Student Aubrey Ireland won a restraining order
Despite my needle phobia and uneasiness in hospitals, my grandma always insisted on bringing me up to be a doctor. The first book she gave me was on the human anatomy and I regularly took field trips to the medical centre where my grandpa worked— regardless of my protests.
Thankfully, my mom didn’t force medicine down my throat or tell me to avoid journalism. The reason? My grandparents had hovered over her, which she didn’t much enjoy, and that meant a hands-off parenting approach for me. Hallelujah.
Aubrey Ireland, a University of Cincinnati Student, wasn’t so lucky. After her parents followed her on campus and tracked everything she did with specialized software, the 21-year-old music theatre student got a restraining order that prevents her parents from coming within 150 metres.
Unlike Ireland’s parents, my mom let me have my freedom. She handed me a glass of water when I came home hungover from drinking and let me dye my hair cotton candy colours. When the teenage angst stage hit, I wasn’t asked to tone down the black makeup or follow a curfew. My mom still worried about me, but she didn’t show it. “Just take things as they come,” she often says.
As soon as I’d pulled every stunt I could think of, around the age of 18, I calmed down. When things stop being forbidden, they lose their novelty, but the experience remains. Not only do these experiences make for great stories, but they’re also tattooed into your mind as a reminder of what you shouldn’t do—like that time when I was six and I checked if the iron was hot with my hand.
These experiences, some good and some not-so-good, let me get beat up by life. They also taught me to get up, punch back, and dodge any future blows.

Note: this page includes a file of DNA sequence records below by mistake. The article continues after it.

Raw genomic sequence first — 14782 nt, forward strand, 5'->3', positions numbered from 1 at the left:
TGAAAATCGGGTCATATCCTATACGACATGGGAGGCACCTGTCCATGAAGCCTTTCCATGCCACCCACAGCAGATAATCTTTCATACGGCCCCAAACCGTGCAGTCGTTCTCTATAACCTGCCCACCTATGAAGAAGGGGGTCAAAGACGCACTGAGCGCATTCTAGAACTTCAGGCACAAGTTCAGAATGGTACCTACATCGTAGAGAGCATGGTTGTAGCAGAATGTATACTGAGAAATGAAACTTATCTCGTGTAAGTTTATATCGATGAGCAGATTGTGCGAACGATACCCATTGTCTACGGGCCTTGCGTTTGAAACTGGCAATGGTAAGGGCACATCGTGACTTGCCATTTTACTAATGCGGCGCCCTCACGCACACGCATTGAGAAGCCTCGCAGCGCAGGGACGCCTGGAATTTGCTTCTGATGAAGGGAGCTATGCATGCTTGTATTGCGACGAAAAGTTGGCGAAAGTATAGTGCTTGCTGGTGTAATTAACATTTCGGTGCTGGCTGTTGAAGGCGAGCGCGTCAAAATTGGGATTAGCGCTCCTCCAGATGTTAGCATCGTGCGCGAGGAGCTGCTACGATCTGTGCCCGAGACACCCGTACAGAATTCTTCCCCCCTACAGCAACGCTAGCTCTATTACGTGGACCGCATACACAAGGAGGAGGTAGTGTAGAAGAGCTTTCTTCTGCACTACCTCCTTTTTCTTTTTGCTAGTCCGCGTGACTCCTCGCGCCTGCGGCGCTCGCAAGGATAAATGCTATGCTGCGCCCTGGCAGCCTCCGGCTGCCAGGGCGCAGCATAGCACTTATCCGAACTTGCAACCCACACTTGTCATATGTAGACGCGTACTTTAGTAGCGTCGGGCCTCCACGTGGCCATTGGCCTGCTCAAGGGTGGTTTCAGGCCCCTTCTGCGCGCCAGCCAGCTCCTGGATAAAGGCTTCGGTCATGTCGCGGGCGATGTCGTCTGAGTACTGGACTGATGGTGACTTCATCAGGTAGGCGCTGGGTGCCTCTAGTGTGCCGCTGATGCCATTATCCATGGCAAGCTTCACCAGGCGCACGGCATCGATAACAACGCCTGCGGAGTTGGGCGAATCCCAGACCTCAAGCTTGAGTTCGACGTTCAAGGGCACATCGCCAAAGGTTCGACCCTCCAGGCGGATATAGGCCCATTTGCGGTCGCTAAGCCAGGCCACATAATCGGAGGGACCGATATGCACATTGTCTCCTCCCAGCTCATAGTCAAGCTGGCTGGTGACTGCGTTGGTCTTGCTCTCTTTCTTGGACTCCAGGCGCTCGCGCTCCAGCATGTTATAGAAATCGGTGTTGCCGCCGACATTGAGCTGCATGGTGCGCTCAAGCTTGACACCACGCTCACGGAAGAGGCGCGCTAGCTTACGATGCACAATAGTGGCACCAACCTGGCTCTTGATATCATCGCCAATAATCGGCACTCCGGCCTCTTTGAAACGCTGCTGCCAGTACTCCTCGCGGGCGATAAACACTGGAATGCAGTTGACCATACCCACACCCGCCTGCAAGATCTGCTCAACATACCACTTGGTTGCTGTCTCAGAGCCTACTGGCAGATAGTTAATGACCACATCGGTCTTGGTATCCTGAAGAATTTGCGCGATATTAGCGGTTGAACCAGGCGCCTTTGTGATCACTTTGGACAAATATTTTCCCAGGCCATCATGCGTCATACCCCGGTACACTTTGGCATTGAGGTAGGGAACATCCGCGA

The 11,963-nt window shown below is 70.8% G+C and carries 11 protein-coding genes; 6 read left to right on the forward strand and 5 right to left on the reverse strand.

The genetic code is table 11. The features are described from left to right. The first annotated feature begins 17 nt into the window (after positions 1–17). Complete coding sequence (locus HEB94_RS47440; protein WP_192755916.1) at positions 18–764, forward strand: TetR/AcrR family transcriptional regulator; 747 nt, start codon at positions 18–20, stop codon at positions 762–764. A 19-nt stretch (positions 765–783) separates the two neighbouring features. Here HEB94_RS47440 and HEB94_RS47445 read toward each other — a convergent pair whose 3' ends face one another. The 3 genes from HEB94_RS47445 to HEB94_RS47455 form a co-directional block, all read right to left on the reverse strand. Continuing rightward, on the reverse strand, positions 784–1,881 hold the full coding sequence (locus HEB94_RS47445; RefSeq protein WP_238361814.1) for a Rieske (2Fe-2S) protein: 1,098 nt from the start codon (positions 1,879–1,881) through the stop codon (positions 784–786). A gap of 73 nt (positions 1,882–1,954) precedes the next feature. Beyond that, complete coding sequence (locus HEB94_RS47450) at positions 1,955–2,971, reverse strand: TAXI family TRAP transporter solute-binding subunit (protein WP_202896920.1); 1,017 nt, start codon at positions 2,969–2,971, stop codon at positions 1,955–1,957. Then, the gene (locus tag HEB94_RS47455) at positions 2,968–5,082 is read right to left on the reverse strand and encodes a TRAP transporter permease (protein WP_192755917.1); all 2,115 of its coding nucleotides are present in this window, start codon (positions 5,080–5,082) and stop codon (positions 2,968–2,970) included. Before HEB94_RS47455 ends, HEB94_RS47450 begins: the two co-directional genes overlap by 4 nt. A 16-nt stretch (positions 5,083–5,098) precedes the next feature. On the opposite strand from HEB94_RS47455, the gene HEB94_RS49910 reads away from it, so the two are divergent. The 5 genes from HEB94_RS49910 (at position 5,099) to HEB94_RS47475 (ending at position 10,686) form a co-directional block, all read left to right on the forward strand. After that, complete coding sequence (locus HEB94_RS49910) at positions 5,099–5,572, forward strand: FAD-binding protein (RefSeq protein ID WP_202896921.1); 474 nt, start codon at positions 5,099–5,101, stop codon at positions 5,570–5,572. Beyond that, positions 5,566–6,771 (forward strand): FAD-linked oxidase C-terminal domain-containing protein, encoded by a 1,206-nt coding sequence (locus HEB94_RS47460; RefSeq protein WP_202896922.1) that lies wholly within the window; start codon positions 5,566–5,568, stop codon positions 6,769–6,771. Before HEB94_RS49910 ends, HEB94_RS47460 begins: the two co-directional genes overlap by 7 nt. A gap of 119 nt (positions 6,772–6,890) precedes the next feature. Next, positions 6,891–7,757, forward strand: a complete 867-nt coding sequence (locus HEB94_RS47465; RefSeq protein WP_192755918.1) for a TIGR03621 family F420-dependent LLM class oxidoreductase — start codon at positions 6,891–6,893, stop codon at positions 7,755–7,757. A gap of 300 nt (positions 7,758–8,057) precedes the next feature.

My mom, being a free spirit and not a helicopter parent, also made me incredibly close to her. I knew I could go to her and get some advice without being judged or yelled at. Even now, grown up and no longer living under the same roof, our relationship continues to be strong.
The most astonishing thing is that despite the beliefs she grew up with, they were never shoved down my throat. My mom grew up in Soviet Ukraine and still holds some conservative values, but she never tried to force those on me. If she can do it, why can’t other parents?
Hands-on experiences are more memorable. It doesn’t make sense to follow your child’s every move or to force them into something they don’t like. It’s through these experiences we learn not only how the so-called real world works, but also exploration and curiosity. Sheltering kids from them means when they finally enter the unsupervised world, they will be a step behind those raised differently.
If my mom didn’t hand me water after a hangover, I wouldn’t know how to cure it. If she forced me to pursue medical school, I might be stuck in a profession I’d be miserable in, instead of doing what I love. Sure, nobody wants to see their baby hurt, but if we don’t get hurt when we’re young, we will later. We don’t stay babies forever. That’s why I’m glad I didn’t have Aubrey Ireland’s parents.
Jane Lytvynenko (@JaneLytv on Twitter) is Ottawa bureau chief of the Canadian University Press.